A while back, my colleague and friend, Pat Oles, called me on something. For years, in both classes and in person, I’ve been citing the fact that a plurality of Americans get their news from local TV news. Sometime this past fall, Pat said, “I think your data are out of date,” arguing that social media and the Internet had become more common as news sources.

He was right.

In a post on SocImages this week, co-written with Evan Stewart and Ryan Larson, we use data from the General Social Survey (GSS) and the Congressional Cooperative Election Survey (CCES) to examine the trends over time in where Americans get their news. And Pat is correct that, as of 2016, the Internet had overtaken TV as Americans’ primary source of news.

Still, the CCES data show that TV news is far from dead, serving as a news source for three-quarters of Americans – not much lower than it was a decade ago. Of those TV news watchers, more than three-quarters are watching at least some local TV news. Bottom-line: TV news, including local news, continues to be important even as the Internet has grown as a news source.

But in an era where Internet news sources like Facebook and Twitter, Breitbart and Vice, and Pod Save America and The Richocet Podcast seem so central to Americans’ media diets, why was I so eager to argue for the continuing importance of TV in conversations with Pat and others? Even if TV is now a less common source of news than the Internet, I see two reasons that we ought to be paying more attention to TV than we do.

First, I tend to emphasize the role of TV news as a counter-weight to a mostly wrong set of ideas about the Internet. Since the 1990s, people have been concerned about the role of the Internet in producing echo chambers or, in the current parlance, “filter bubbles.” The argument makes intuitive sense. The Internet era is also a period of time of rising political polarization and who among us hasn’t unfollowed a few “friends” because of noxious political views? But actual studies on the Internet and polarization have not revealed a consistent relationship between the two. Moreover, the most polarized people (older Americans) use the Internet the least! In fact, the evidence is much stronger that cable TV like Fox News and local TV stations owned by conservative parent companies, like Sinclair Broadcasting, contribute to more extreme political views and polarization. It’s easy to look at charts of rising polarization and growing Internet use and assume causation, but research has shown us that TV is a more likely suspect.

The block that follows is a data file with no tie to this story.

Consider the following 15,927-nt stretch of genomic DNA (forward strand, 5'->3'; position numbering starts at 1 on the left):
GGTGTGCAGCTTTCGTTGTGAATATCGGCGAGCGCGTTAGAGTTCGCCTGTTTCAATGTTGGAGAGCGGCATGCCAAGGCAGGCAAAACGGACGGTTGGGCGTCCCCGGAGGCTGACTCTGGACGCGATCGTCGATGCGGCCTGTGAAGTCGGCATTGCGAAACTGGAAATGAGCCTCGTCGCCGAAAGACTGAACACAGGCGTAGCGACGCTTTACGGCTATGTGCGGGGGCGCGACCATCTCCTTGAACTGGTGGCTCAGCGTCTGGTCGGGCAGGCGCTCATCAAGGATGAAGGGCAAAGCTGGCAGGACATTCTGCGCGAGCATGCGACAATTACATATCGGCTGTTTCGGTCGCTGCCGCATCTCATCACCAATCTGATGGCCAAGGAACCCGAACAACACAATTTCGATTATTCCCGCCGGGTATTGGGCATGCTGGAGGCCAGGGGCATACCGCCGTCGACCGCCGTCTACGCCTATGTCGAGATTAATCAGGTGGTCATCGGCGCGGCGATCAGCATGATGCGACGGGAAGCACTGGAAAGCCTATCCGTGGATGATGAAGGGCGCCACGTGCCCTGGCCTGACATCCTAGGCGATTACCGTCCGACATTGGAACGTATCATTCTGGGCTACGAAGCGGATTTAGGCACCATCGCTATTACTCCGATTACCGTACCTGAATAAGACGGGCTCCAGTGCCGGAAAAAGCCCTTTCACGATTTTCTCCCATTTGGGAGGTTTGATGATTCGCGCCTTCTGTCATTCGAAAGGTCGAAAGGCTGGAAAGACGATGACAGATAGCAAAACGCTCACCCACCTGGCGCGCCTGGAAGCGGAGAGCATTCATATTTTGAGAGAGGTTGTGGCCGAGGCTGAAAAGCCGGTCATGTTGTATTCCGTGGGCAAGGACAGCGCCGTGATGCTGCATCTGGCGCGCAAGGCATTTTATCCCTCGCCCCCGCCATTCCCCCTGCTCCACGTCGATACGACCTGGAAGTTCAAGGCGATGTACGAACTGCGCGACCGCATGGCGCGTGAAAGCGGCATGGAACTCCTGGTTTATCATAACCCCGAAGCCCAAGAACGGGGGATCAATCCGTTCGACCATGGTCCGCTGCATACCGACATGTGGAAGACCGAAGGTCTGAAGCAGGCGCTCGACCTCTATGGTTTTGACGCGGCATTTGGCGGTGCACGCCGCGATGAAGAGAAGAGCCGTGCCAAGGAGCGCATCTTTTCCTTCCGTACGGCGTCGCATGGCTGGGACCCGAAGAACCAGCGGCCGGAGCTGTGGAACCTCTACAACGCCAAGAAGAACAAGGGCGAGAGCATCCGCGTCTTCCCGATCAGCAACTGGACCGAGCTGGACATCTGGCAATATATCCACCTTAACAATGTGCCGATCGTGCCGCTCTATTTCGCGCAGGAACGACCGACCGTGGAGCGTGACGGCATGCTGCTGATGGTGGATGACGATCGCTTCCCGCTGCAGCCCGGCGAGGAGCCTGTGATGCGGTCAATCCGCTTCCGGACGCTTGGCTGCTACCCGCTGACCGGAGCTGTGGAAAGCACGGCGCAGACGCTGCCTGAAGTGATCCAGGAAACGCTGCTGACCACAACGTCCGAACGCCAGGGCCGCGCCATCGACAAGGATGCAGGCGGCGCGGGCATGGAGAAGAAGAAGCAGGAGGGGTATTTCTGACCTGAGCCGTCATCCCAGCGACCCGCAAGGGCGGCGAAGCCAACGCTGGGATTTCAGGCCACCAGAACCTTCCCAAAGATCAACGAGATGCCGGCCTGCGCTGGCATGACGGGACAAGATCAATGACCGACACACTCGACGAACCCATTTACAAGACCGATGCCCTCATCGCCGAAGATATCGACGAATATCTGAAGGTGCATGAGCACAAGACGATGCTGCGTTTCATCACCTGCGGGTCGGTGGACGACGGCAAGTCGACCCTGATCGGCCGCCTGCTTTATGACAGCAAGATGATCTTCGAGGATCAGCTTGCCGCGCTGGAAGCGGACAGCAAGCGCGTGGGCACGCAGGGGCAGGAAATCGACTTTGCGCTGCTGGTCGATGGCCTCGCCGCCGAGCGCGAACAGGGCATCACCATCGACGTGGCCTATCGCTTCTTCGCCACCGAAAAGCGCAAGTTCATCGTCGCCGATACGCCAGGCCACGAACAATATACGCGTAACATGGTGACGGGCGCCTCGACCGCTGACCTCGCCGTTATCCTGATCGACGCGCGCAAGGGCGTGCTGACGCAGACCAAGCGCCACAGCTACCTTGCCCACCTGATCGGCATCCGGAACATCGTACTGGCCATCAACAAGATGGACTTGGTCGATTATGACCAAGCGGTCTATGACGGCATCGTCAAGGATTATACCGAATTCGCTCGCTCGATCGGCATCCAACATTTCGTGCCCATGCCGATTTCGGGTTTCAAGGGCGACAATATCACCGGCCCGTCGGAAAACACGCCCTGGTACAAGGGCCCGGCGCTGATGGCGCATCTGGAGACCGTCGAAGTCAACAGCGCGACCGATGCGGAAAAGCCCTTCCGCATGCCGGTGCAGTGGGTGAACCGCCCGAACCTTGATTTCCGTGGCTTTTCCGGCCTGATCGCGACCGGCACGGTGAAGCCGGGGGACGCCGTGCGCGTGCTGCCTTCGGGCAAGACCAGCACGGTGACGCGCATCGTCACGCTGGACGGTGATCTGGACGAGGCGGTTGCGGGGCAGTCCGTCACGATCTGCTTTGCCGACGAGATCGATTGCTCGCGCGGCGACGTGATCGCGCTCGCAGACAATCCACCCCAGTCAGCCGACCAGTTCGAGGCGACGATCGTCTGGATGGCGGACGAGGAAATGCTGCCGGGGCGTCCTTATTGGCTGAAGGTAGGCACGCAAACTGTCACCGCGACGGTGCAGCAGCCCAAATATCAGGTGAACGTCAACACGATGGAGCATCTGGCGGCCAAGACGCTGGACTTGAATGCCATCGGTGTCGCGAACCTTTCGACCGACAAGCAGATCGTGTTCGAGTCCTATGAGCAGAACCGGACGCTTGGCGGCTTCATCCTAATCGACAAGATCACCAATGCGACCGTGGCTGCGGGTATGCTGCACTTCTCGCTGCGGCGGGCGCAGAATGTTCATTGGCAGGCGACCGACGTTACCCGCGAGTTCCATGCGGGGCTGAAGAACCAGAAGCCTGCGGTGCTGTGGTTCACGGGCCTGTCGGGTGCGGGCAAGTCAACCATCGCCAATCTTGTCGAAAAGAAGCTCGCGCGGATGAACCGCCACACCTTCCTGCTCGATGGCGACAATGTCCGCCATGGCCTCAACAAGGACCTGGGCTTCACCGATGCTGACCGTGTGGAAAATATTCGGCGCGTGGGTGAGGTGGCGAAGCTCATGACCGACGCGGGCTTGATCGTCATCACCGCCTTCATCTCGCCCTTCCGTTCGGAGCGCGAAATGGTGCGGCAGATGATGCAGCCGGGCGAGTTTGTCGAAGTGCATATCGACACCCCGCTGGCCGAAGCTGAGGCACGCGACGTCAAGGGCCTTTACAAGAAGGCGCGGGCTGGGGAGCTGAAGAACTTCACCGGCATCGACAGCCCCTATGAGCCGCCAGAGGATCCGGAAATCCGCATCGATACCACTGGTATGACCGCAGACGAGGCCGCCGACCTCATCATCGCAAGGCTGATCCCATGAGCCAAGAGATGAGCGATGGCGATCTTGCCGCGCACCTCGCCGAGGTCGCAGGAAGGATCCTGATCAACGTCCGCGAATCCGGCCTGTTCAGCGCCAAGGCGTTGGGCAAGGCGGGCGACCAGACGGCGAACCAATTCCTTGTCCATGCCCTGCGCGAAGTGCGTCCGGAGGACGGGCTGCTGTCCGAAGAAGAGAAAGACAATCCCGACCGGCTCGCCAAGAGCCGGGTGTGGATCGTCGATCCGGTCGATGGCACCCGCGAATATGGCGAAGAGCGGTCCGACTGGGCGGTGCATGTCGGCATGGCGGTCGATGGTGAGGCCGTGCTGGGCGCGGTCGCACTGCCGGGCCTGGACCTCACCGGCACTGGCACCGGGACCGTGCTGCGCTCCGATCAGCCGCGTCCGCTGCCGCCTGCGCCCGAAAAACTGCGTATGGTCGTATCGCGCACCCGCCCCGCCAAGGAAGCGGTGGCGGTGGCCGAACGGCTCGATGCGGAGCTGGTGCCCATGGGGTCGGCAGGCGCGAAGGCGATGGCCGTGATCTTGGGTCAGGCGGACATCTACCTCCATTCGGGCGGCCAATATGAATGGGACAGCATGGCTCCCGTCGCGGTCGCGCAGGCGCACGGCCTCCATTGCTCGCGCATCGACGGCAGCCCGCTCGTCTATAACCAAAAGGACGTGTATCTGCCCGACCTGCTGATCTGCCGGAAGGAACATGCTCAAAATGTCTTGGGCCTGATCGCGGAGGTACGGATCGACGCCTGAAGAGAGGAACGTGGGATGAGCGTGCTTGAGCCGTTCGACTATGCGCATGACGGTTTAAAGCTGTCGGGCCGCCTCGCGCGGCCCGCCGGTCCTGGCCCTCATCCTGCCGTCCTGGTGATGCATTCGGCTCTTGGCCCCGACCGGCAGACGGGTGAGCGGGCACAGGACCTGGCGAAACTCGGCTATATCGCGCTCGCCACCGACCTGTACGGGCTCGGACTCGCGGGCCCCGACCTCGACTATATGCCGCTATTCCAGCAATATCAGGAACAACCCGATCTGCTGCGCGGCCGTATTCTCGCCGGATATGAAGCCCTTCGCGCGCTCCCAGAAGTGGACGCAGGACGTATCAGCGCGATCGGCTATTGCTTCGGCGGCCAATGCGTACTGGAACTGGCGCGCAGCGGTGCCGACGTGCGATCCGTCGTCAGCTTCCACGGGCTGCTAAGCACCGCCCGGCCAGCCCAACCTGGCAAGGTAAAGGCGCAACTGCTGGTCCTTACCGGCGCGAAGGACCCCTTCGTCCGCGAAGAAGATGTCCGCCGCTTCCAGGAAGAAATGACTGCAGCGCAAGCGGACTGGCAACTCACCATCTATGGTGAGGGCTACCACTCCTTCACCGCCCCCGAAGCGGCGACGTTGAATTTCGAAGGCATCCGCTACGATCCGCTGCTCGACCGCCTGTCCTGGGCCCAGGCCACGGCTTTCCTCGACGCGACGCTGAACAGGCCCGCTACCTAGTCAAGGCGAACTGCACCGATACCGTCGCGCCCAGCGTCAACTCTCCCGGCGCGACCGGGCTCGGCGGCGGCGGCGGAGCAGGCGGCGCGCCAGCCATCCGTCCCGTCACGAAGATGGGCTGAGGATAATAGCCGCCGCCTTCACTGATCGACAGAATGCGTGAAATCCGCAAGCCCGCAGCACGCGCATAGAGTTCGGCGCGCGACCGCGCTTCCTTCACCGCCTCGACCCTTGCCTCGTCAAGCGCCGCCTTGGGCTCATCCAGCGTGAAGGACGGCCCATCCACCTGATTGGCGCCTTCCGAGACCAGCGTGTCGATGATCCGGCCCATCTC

A second reason that I tend to point to the continuing prominence of local TV news is because it plays an unusual and important role within our media ecosystem. With newspapers folding, cutbacks in their newsrooms, and a greater reliance on wire stories, we have seen a decline in local news in many communities around the country. Some places are now regarded as “news deserts.” In this context, local TV news serves a particularly important role in providing coverage of local politics, issues, and civic happenings. Because many people tune in to local TV news for non-political coverage, like sports and weather, local broadcasters garner more political independents and politically disengaged people than cable news or Internet sources.

That’s precisely why the story about Sinclair Broadcasting’s “must-read” political messages was so important. Nobody watches Fox News or MSNBC without knowingly selecting their opinion-laced coverage. But many people tuning in to Sinclair affiliates were looking for high school basketball highlights and got an unexpected dose of propaganda.

We’ve just seen several days of Congress (rightly) grilling Facebook. But if we are to rebuilt trust in the media and other transpartisan institutions, if we’re going to find space for civic disagreement about contentious issues, if we want to stem the tide of misinformation and antagonism, we cannot just talk about the Internet. We need to pay attention to TV news.

So, Pat was right. But TV news isn’t dead yet.

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